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Entrepreneurship

Getting the Unknowable Right… Fast!

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unknown It’ s late July, 2008 and we are looking at the January release of a product that served a business model that we would ultimately abandon; go figure.   Venkat, who would become our CTO, had joined as a consultant to help steer product development.  I had found a former PayPal lawyer thinking that she’d help us through the regulatory hurdles we expected to face in the soon to be abandoned business model.  And I was rushing around talking to banks, again – trying to find operations support for a business model that depended on interest rates being substantially above zero.  I see that my venture capital selection was also congruent with the doomed business model.      

Lessons Learned

  1. The business model will drive all your actions so, it needs to be right at the earliest possible moment.
  2. The business model at time zero is probably unknown and unknowable, it will be found on the other side of a series of thought and market experiments.
  3. Pick your consultants with care, they may well be your future partners.     

Written by Devon

December 27, 2008 at 9:41 am

Posted in Uncategorized

Coffee in Breakfast Cereal – A Bad Mix

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Ah yes, the sweet smell of summer on the Charles River… July 13th.  I see that I was starting to develop product specifications and put together a plan to start development.   In fact, I’d already started talking to outsourcing firms to do the development (this would later turn into a mistake ).  Moreover, I was actually starting to draft patent claims around a product may that may well never see the light of day, at least in the form envisioned at that time. 

Moreover, envisioning the regulatory hurdles that we would likely face, I had hired some lawyers to help define this new business in regulatory terms.  They did so but, I felt that they were groping in the dark almost as much as we were.  I then tried repeatedly to contact a former lawyer for PayPal, thinking that she’d have a better idea of the legal landscape; despite numerous tries, that relationship didn’t work. 

We were also spending a lot of our own time, Alison and I, trying to understand the regulatory landscape for this business.   

Then, off we went to visit a number of big banks asking if they’d help us with back-office operations; nice people, really nice buildings and great pastries but, no takers…

Lastly, I was starting to look into raising equity capital from a firm founded by PayPal founders; no luck there either…

Lessons Learned

  1. Start-ups and 3rd party offshore developers are probably a bad mix, kind of like replacing milk with coffee in your breakfast cereal. Start-up products and business models change too fast for a remote site to keep track (it’s hard enough when they are in the same building!) so, by the time something is built, it’s 4 business models behind.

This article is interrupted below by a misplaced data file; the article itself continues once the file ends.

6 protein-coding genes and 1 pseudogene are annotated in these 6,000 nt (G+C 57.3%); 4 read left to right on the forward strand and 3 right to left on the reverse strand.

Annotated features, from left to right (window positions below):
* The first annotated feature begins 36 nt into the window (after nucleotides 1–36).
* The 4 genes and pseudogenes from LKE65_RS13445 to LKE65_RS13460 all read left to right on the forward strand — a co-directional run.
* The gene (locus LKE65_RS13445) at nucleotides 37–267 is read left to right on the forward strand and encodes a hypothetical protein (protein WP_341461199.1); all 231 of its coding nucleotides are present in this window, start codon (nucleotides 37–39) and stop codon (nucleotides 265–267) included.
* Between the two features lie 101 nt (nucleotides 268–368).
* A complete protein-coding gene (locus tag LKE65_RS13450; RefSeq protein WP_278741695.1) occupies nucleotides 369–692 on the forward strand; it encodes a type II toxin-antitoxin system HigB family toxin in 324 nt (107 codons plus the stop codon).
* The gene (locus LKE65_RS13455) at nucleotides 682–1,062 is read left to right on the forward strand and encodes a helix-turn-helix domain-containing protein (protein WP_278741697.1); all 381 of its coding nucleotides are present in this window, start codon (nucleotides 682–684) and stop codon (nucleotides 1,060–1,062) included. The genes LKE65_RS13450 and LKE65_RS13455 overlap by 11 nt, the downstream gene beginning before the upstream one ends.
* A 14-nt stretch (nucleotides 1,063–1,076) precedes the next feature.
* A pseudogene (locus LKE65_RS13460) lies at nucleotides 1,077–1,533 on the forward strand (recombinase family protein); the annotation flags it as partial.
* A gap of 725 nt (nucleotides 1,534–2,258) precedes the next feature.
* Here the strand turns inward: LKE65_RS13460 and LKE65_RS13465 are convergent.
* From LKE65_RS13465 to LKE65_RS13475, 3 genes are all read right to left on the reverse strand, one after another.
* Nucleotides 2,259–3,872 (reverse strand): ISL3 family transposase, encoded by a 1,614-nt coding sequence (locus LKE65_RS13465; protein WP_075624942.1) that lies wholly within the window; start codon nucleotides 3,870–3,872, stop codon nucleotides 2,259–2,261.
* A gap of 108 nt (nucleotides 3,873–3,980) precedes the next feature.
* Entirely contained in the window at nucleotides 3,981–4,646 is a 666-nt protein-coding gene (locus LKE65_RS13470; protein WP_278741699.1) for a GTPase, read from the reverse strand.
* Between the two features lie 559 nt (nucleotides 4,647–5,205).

2. It’s never too soon to start specifying your product. If you can’t find a customer, go find a great sales guy and ask him/her if she thinks she can sell it – then pay careful attention to the answer.
  3. Apply the same rules to hiring lawyers as you would in hiring a key staff member. First, hire someone you know and trust, failing that, hire a lawyer recommended by someone that you know and trust.
  4. Apply rule 3 above to venture capital firms.
  5. Don’t assume that just because you are a potential buyers of services that large institutions will want to help you.
  6. Beware of spending a lot of money on patenting too soon.  While I admit that the strangest claims can seemingly come out of nowhere to be central in litigation, be careful to limit spending on dependent claims – which are claims that depend on the main claims.  Dependent claims are typically refinements and it’s hard to refine when you are still in coarse-tuning mode.           

Written by Devon

December 17, 2008 at 3:27 am

Posted in Uncategorized

Paying Attention to Your Sensitivities

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Now looking back at ww26, 2008 I see that I was looking to meet with Larry Fish of Citizens Bank – a friend of Alex d’Arbeloff.  Alex was the founder of Teradyne, Chairman of the MIT corporation, and an investor in my first firm.  Alex’s health was iffy at the time so I decided not to push for this meeting; regretably Alex has since died.  I was successful in contacting some executives at State Street Bank in the hopes that they might offer us their back-end solutions but, they declined; they have have already been reducing risk exposure back in July 2008!

I see that I was also recruiting Mahesh and John at that time, Mahesh joined State Street Global Advisors and John chose to come on to our advisory board rather than to make a career at Micronotes. 

I did meet with an angel investor that week who had suggested that I talk to some of her existing companies.  I now see that I didn’t take her up on that offer but did see one of her companies at yesterday’s MIT venture capital conference.

I was also setting up meetings with lawyers at that time to understand which regulations we would be subjected to in our proposed Cambridge field trial.